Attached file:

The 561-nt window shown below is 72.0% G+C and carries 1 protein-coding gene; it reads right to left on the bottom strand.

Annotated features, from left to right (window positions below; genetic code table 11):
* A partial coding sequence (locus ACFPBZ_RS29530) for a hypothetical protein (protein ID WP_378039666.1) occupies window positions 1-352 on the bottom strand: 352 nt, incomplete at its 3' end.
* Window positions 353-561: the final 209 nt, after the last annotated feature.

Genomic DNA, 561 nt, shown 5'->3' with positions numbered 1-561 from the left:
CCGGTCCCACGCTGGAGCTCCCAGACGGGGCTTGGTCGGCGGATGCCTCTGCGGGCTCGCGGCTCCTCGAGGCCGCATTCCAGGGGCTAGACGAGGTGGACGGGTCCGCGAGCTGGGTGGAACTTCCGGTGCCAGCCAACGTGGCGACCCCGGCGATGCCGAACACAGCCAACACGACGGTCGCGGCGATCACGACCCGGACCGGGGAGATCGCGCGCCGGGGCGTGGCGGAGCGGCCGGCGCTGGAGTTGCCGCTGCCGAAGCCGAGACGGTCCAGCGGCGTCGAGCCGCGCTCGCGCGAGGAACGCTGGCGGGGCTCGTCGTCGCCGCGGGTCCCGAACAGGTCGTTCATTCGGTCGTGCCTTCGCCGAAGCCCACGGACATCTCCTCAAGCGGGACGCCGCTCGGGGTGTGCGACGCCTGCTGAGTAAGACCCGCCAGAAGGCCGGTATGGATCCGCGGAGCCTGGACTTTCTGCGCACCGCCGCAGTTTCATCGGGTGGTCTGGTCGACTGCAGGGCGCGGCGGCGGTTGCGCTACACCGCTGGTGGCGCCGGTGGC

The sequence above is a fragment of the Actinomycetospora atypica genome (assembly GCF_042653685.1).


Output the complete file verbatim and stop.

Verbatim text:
The 561-nt window shown below is 72.0% G+C and carries 1 protein-coding gene; it reads right to left on the bottom strand.

Annotated features, from left to right (window positions below; genetic code table 11):
* A partial coding sequence (locus ACFPBZ_RS29530) for a hypothetical protein (protein ID WP_378039666.1) occupies window positions 1-352 on the bottom strand: 352 nt, incomplete at its 3' end.
* Window positions 353-561: the final 209 nt, after the last annotated feature.

Genomic DNA, 561 nt, shown 5'->3' with positions numbered 1-561 from the left:
CCGGTCCCACGCTGGAGCTCCCAGACGGGGCTTGGTCGGCGGATGCCTCTGCGGGCTCGCGGCTCCTCGAGGCCGCATTCCAGGGGCTAGACGAGGTGGACGGGTCCGCGAGCTGGGTGGAACTTCCGGTGCCAGCCAACGTGGCGACCCCGGCGATGCCGAACACAGCCAACACGACGGTCGCGGCGATCACGACCCGGACCGGGGAGATCGCGCGCCGGGGCGTGGCGGAGCGGCCGGCGCTGGAGTTGCCGCTGCCGAAGCCGAGACGGTCCAGCGGCGTCGAGCCGCGCTCGCGCGAGGAACGCTGGCGGGGCTCGTCGTCGCCGCGGGTCCCGAACAGGTCGTTCATTCGGTCGTGCCTTCGCCGAAGCCCACGGACATCTCCTCAAGCGGGACGCCGCTCGGGGTGTGCGACGCCTGCTGAGTAAGACCCGCCAGAAGGCCGGTATGGATCCGCGGAGCCTGGACTTTCTGCGCACCGCCGCAGTTTCATCGGGTGGTCTGGTCGACTGCAGGGCGCGGCGGCGGTTGCGCTACACCGCTGGTGGCGCCGGTGGC

The sequence above is a fragment of the Actinomycetospora atypica genome (assembly GCF_042653685.1).